The bill would ensure that an employee of U.S. Citizenship and Immigration Services (“USCIS”), or, if one is not available, an employee of the Department of Defense who is trained in immigration law, is stationed at every Military Entrance Processing Station (“MEPS”). These individuals must advise every new noncitizen military recruit about their eligibility for military naturalization.

These provisions would address many of the current and historic challenges in ensuring servicemembers are provided accurate information about the naturalization process and ensure they get the assistance they need at basic training to start and finish the naturalization process.

Would the VSRA also improve access to military naturalization during peacetime?

Yes. It would expand the period a veteran has after they are honorably discharged from the military to apply for military naturalization from 6 months to one year.

Does the VSRA provide a chance to come home for deported veterans?

Yes. The VSRA would create a permanent pathway for deported veterans to request to come home. It would allow deported veterans to apply directly to the Department of Homeland Security for adjustment of status to lawful permanent resident, even if they have a removal order and are inadmissible.

Not every deported veteran will be eligible to apply to come home. Anyone who is considered to have engaged in serious criminal offenses will be ineligible to apply to return home to the United States. Those crimes include murder, human trafficking, terrorism, espionage, sabotage, certain other security-related offenses, child pornography, promoting prostitution-related offenses, slavery, involuntary servitude, and peonage. Additionally, any person with 5 or more convictions for driving while intoxicated will be ineligible, unless the convictions are older than 25 years.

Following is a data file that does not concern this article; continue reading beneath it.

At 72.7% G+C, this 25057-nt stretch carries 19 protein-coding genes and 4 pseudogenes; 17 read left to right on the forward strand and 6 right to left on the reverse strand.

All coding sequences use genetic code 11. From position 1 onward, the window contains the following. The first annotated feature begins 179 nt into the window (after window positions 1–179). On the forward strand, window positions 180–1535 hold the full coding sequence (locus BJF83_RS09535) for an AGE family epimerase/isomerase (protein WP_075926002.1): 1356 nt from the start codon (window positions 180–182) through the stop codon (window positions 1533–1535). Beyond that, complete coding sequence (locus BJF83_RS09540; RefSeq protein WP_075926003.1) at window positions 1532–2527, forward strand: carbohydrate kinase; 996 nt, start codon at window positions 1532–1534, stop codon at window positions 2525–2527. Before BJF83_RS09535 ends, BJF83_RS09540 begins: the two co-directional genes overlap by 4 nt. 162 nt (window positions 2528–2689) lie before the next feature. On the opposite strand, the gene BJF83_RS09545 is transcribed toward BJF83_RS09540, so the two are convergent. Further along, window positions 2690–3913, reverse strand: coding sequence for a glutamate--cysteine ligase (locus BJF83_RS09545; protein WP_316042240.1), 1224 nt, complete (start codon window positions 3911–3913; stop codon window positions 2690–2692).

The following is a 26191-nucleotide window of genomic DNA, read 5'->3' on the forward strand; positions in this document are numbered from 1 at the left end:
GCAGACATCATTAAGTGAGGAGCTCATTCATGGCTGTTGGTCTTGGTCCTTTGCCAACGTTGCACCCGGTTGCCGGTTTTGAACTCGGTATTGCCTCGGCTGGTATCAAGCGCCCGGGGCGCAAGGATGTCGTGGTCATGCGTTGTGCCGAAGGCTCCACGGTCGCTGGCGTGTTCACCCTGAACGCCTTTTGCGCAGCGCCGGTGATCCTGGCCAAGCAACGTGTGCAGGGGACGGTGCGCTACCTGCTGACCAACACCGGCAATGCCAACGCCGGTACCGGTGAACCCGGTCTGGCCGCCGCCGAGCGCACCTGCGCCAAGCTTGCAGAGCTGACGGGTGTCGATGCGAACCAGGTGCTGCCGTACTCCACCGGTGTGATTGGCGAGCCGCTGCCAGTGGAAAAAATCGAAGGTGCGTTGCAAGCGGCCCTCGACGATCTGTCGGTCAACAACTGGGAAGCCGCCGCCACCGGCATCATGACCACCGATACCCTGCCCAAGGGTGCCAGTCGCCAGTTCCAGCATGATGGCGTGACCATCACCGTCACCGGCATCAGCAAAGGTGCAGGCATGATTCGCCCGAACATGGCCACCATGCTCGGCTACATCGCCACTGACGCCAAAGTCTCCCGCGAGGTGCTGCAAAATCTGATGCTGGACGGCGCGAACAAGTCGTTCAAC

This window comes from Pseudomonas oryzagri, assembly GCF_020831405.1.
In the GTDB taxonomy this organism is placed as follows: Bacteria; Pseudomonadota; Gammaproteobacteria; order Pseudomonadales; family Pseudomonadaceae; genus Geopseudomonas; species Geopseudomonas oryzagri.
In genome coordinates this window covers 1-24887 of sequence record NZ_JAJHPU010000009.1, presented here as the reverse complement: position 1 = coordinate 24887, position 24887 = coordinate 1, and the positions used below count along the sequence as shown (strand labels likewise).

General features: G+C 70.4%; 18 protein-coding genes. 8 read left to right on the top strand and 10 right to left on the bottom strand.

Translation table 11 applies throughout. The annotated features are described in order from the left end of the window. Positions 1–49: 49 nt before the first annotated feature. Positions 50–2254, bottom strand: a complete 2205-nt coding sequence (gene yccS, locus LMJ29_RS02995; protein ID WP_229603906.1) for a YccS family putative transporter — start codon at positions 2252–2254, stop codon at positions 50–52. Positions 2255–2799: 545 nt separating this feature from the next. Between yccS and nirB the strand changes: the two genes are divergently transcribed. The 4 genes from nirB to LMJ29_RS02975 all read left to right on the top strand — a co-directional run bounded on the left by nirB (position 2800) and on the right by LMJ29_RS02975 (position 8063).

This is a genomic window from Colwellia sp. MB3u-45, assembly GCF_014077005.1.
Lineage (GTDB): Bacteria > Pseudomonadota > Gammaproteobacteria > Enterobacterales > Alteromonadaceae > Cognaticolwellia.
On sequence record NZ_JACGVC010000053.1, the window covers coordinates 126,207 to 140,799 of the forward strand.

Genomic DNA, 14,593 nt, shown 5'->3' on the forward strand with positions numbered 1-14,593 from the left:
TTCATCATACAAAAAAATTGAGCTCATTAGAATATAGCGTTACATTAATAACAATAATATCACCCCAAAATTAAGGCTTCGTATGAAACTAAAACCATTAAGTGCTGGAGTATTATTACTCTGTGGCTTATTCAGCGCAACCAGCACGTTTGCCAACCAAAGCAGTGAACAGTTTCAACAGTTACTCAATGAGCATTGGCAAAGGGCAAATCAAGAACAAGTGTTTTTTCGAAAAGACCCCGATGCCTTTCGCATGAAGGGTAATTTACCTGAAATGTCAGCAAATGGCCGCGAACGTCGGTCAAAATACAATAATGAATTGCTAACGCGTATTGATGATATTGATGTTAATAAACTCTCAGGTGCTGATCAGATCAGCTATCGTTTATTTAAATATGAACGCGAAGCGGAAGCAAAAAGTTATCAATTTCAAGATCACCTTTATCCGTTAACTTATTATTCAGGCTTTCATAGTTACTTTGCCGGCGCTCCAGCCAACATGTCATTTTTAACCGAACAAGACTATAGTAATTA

Will the VSRA protect military family members from deportation?

Any removal case involving the spouse or the child of a servicemember or veteran will be eligible to be reviewed by the Military Family Immigration Advisory Committee for a recommendation to the Secretary of Homeland Security about whether to seek removal of the individual. They will be subject to the same procedures and exceptions as servicemembers and veterans.

Will the VSRA also help noncitizen spouses, children, and parents of U.S. citizen servicemembers, and veterans to regularize their immigration status?

Yes. The VSRA would eliminate specific legal barriers to adjustment of status to lawful permanent residence for the spouses, children, and parents of U.S. citizen servicemembers and veterans who serve a minimum of 2 years on active duty or in a reserve component and, if discharged, are discharged under honorable conditions.

What Veteran Service Organizations (“VSOs”) support the VSRA?

The bill is endorsed by the American Legion, Veterans of Foreign Wars, Vote Vets, among others.

How can I support the VSRA?

Voice your support by sending a message to your member of Congress asking them to support the VSRA. Click here to send your message today.

Reach out to your member of Congress and ask for a meeting to discuss your support for the bill.

If you are a veteran, ask your local American Legion or Veteran of Foreign Wars chapter to get involved in advocating for the passage of the bill.